The First Temple is one of the most famous buildings of the ancient world and also one of the most mysterious. The temple’s fame stems from the prominence it is accorded within a large number of biblical texts. These passages describe the temple as the sanctuary of Yahweh, the God of Israel, who is said to dwell within it (e.g., 1Kgs 8:11, 1Kgs 8:29; Isa 6:1). The mystery the temple poses to us today is that no trace of the structure has been unearthed in Jerusalem. This dearth of archaeological evidence is due to the fact that the building would have been located on the Temple Mount; excavations are not allowed in this area because the site is holy to both Muslims and Jews. For this reason, our understanding of the temple’s history, function, and appearance depends on how the sanctuary is depicted in the Bible and, indirectly, how other, contemporary temples were constructed by neighboring peoples in the Iron Age period (ca. 1175–586 BCE).
Who built the First Temple and what did it look like?
According to the Bible (1Kgs 6:37-38, 2Chr 3:2), Solomon built the First Temple between the fourth and eleventh years of his reign (ca. 950 BCE) at a site in the more elevated northern precinct of Jerusalem that David, his father, had purchased (2Sam 24:24, 2Chr 3:1). The description of the sanctuary provided in 1Kgs 6-7 indicates that the temple was constructed of unhewn stone. It had three sections that were laid out on a rectangular plan with an east-west axis. These consisted of a forecourt (ulām) with two large bronze pillars named Jachin and Boaz (1Kgs 7:15-22) at its entrance; a spacious central room (hekāl) that included a golden incense altar, table, and lamps; and an inner sanctuary, or Holy of Holies (debir), where two immense cherubs (winged feline creatures with human faces) flanked the ark of the covenant, forming a throne where God’s glory was said to be present (1Kgs 6:19, 1Kgs 6:23; 1Kgs 8:11; Ps 99:1). The temple also contained rich furnishings and decorations composed of cherubs, date palms, and blooming flowers (1Kgs 6:29). These symbols are reminiscent of the cherubs who guarded the entrance to the Tree of Life (Gen 3:24). It may be that the temple was designed to evoke images of the garden of Eden, a space that connected heaven and earth.
What’s also interesting about the First Temple is that it appears to be patterned on an architectural style found among peoples (the Phoenicians) that resided along the coastal areas in what is today Lebanon and Syria. The Bible states that Solomon contracted craftsmen from the Phoenician city of Tyre to build the temple and imported raw materials, such as cedar and cypress, from this same region (1Kgs 5:1-17). A series of Iron Age temples unearthed from various ancient cities in this area, such as at Tell Tayinat, ‘Ain Dara, and Aleppo, also have similar building plans and features. Thus, despite having no archaeological evidence of the First Temple in Jerusalem, temples do exist elsewhere from neighboring regions that help unravel the mystery as to how this structure may have appeared.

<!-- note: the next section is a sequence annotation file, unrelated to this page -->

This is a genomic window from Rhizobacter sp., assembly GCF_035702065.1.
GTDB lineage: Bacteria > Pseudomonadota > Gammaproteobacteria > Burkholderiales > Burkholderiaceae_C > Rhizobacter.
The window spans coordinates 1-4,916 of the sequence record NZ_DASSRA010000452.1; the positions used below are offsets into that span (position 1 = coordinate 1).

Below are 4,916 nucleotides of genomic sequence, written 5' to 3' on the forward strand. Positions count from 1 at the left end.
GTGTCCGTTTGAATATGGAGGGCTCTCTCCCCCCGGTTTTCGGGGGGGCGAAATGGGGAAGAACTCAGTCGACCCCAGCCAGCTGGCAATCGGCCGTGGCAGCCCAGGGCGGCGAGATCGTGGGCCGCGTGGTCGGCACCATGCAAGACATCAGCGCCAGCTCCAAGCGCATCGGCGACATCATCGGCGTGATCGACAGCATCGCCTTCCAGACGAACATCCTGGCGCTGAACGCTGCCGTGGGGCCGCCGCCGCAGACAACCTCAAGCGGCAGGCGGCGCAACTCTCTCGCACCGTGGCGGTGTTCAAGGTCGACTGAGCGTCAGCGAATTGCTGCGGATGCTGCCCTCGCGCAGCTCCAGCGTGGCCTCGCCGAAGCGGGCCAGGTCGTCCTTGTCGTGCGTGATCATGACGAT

What happened to the First Temple and where are its contents now?
The First Temple would have stood alongside the royal palace in Jerusalem for nearly four hundred years. In 586 BCE, the Babylonian army burned the temple down after conquering Jerusalem (2Kgs 25:8-9; Jer 52:12-13). Between the time the First Temple is said to have been built by Solomon and its destruction, however, a number of changes to the sanctuary are described in the Bible, some portrayed as necessary improvements and others as violations to its sanctity. These include extensive renovations to the temple during the reign of Joash in the late ninth century BCE (2Kgs 12:1-16) and Josiah in the late seventh century BCE (2Kgs 23:4-14) that are viewed in a positive light by the biblical writers. But these renovations also include the decisions by Ahaz (ca. 735–715 BCE; 2Kgs 16:10-18) and his grandson Manasseh (ca. 697–642 BCE; 2Kgs 21:3-5) to incorporate foreign religious objects and practices into the temple, which are, in turn, condemned.
The fate of those items that were in the temple at the time of its ruin are unknown and has provoked speculation across the ages. The Bible states that the Babylonian army seized any objects of value from the sanctuary and broke them down for easier transport, including the great bronze pillars that had marked the entrance to the temple (2Kgs 25:13-17). It is possible that other items were carried away to Babylon as well. Around 515 BCE the Second Temple was built atop the location where the First Temple once stood.
- Hurowitz, Victor. “Inside Solomon’s Temple.” Bible Review 10.2 (1994): 24-37, 50.
- Bloch-Smith, Elizabeth. “‘Who Is the King of Glory?’: Solomon’s Temple and Its Symbolism.” Pages 18–31 in Scripture and Other Artifacts: Essays on the Bible and Archaeology in Honor of Philip J. King. Edited by M. Coogan, J. Exum, and L. Stager. Louisville: Westminster John Knox, 1994.
- Fritz, Volkmar. “Temple Architecture: What Can Archaeology Tell Us About Solomon’s Temple?” Biblical Archaeology Review 13.4 (1987): 38–49.